Karim Benzema, one of the best soccer players and has played for Spanish giants Real Madrid for more than a decade, has agreed to join Saudi champions Al-Ittihad on a three-year contract that will make him the kingdom’s last takeover. She is rapidly expanding her ambitions and influence in sports.
It was the decision of Benzema, the 35-year-old French striker, to move to Saudi Arabia It was confirmed by the federation on Tuesday After days of rumours. While an unusual choice for a player still seen as an elite talent in one of Europe’s top leagues, his acquisition may not be the last high-profile signing by the Saudi league, which is embarking on a billion-dollar project, backed by wealth. The seemingly limitless state-controlled Public Investment Fund, to turn the kingdom into a major player in world football.
Benzema’s arrival will come just months after a different Saudi team lured another star, Portuguese striker Cristiano Ronaldo, with one of the richest contracts in football history.
between the last marquee players The target of the Saudi league was said to be Lionel Messi, who led Argentina to the World Cup title in December in Qatar. The salaries offered to the players are among the largest in the history of the sport, according to interviews with agents, Saudi sports officials, and consultants hired to implement the project. All spoke on condition of anonymity because the negotiations were private.
Saudi officials hope that the presence of stars like Ronaldo and Benzema will convince dozens of successful players from major European leagues to follow them to the kingdom. The signatures are part of an ambitious plan, supported at the highest levels of the Saudi state and funded by the Public Investment Fund, to raise the status of the Saudi league and the country’s position in global sports, and change Saudi Arabia’s perceptions of the world stage.
Similar in scale and ambition to a Saudi-funded drive to dominate professional golf through the LIV Golf series a year ago, the soccer effort is a central plan to transform a domestic league that was long an afterthought into a destination for elite talent.
Benzema’s signing came days after Saudi Arabia Ownership passed One of the four biggest clubs in the Saudi Premier League prompted the Public Investment Fund from the government to announce that the fund had acquired a 75 percent ownership stake in each team: Al-Ittihad, the newly crowned Saudi champions; Victory that employs Ronaldo. And Al-Ahly and Al-Hilal. They are among the biggest and best-followed clubs in Saudi football.
These four clubs are expected to be the primary beneficiaries of the new Public Investment Fund’s focus on raising the league’s status. But the co-ownership of the fund already raises questions about sporting integrity, because the rules of football’s global governing body, FIFA, and the Asian Football Confederation prevent the same owner from controlling several clubs in the same competition. Saudi officials said this week that they have taken measures to ensure PIF-owned teams comply with these regulations, but have provided no evidence that such guarantees exist.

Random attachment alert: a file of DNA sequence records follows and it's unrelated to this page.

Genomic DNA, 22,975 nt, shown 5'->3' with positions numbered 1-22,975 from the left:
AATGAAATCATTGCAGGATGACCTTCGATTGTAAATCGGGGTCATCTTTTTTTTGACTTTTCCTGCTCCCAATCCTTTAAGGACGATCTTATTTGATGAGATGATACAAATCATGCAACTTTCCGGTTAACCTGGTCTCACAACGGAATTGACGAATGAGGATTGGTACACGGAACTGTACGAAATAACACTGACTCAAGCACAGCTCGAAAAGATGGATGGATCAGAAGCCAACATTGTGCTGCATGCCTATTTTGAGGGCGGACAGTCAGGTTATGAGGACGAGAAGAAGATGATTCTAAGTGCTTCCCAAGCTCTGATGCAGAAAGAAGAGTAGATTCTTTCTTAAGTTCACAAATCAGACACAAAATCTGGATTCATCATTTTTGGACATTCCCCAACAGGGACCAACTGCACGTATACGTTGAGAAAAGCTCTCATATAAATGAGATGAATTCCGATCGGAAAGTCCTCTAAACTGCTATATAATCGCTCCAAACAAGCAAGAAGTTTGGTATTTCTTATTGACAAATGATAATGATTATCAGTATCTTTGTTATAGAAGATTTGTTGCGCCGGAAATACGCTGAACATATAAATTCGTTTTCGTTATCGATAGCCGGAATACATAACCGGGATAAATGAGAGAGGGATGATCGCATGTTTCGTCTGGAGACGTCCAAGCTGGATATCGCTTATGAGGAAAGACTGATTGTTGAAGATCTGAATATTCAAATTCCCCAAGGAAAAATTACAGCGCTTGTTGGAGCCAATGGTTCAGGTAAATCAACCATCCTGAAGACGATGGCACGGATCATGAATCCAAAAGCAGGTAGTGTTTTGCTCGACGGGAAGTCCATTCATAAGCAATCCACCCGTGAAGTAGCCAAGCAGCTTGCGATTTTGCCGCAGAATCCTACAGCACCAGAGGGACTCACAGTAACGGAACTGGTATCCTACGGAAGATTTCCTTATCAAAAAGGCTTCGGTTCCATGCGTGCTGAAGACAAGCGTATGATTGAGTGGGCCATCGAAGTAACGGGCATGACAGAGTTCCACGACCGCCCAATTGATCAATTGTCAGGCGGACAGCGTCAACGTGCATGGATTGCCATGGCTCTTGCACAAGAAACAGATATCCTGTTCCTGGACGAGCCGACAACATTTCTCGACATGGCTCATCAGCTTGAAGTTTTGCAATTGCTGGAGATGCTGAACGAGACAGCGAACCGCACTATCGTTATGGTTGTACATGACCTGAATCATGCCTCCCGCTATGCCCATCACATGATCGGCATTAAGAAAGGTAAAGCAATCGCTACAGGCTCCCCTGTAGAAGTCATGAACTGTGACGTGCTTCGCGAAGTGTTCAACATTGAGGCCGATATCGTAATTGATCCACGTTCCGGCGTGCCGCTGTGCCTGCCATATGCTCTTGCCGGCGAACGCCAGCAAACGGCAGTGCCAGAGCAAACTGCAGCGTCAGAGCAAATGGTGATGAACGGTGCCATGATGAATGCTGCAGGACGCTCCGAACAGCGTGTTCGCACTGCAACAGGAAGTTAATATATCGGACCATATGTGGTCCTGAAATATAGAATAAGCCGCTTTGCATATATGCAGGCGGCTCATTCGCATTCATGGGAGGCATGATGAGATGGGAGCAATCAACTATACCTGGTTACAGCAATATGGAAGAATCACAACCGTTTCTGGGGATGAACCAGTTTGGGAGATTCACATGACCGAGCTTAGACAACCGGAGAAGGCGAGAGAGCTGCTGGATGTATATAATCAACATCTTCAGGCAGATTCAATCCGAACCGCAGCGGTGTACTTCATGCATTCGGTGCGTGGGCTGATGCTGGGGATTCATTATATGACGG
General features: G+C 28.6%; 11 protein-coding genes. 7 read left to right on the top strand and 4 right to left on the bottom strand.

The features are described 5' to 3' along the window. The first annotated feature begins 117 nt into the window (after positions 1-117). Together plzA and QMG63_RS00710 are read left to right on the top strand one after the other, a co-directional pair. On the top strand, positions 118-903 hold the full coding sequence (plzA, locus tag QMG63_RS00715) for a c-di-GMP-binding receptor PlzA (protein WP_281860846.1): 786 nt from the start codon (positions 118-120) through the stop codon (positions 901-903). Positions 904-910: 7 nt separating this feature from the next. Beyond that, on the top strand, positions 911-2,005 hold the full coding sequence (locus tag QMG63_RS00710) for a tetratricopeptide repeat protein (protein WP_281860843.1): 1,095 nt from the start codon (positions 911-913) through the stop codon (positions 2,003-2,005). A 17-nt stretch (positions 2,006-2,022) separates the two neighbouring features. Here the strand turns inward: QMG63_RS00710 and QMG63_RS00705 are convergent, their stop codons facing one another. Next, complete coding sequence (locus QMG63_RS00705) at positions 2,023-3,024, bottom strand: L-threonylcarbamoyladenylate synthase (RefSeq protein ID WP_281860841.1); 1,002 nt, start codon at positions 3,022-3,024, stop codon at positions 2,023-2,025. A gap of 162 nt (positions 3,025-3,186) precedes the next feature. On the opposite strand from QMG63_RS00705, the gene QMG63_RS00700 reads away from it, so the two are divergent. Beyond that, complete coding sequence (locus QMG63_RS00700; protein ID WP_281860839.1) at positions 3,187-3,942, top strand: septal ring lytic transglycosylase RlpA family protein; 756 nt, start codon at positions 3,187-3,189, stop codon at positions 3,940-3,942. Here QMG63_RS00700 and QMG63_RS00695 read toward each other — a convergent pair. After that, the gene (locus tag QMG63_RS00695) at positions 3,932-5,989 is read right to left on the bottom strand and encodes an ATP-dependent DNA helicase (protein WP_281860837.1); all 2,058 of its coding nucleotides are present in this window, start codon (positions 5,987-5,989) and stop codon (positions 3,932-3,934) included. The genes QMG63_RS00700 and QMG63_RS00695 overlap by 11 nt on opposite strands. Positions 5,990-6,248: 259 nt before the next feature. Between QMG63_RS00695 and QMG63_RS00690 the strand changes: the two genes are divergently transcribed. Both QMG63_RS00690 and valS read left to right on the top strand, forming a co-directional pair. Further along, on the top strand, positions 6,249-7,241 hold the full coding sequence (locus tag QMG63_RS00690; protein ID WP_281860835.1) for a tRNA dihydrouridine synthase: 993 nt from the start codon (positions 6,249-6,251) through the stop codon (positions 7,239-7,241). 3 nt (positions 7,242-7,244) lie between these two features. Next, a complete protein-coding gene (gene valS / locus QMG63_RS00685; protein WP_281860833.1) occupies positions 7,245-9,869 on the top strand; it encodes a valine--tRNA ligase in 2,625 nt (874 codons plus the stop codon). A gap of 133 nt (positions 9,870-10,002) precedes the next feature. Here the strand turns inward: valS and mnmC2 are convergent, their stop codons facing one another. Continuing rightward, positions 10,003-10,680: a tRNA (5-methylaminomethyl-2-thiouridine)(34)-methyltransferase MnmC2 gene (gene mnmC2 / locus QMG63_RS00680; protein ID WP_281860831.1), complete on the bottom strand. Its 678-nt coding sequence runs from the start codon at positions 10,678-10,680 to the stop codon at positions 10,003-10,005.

The country’s participation in football comes in the wake of the surprisingly strong performance of the Saudi national team in the World Cup finals last year, where the team’s march included a stunning victory over Argentina. The project’s stated goal is to make the country’s top division, the Saudi Professional League, one of the top 10 domestic leagues in the world. The league is unlikely to become a true competitor to the more established leagues in Europe and elsewhere, but PIF resources could destabilize the multi-billion dollar global market for players, and drive up prices for top talent around the world.
The plan to buy a foothold in world soccer is reminiscent of a similar one a decade ago in which China used high-profile, high-dollar acquisitions of European players and clubs. That plan, marred by decades of corruption, economic collapse and the coronavirus pandemic, appears to be in retreat.
Government officials said the Saudi project has broader aims than just a few dozen signatures on offer. The government views sports as a promising sector in an effort to diversify the Saudi economy, and officials have also said that raising the importance of sports will help tackle the country’s obesity problem.
The Saudi plan will start on a strong financial footing: The Public Investment Fund has already signed 20-year commercial agreements worth tens of millions of dollars with the clubs it now controls, and is sponsoring the league itself through one of the companies in its portfolio, the real one. real estate developer Roshn.
The goal is for the top four teams to include three senior foreign players each, and eight more players to be distributed among the remaining 12 teams in the league, according to a person familiar with plans to bring foreign stars into the league. , who spoke on condition of anonymity because they were not authorized to discuss it publicly.
Critics of Saudi Arabia have described its massive spending on sports as an attempt to improve the kingdom’s image abroad and divert attention from its human rights record; Saudi officials have repeatedly rejected these allegations.
It is not clear when Benzema will arrive in Jeddah, where Al Ittihad is based, having dedicated his future to a country with a rich football history and where sport is followed with passion.
However, one thing is certain: whenever he does, Al-Ittihad fans, known as some of the country’s most ardent fans and riding high after winning their latest league title, will be ready to roll out the welcome rug.
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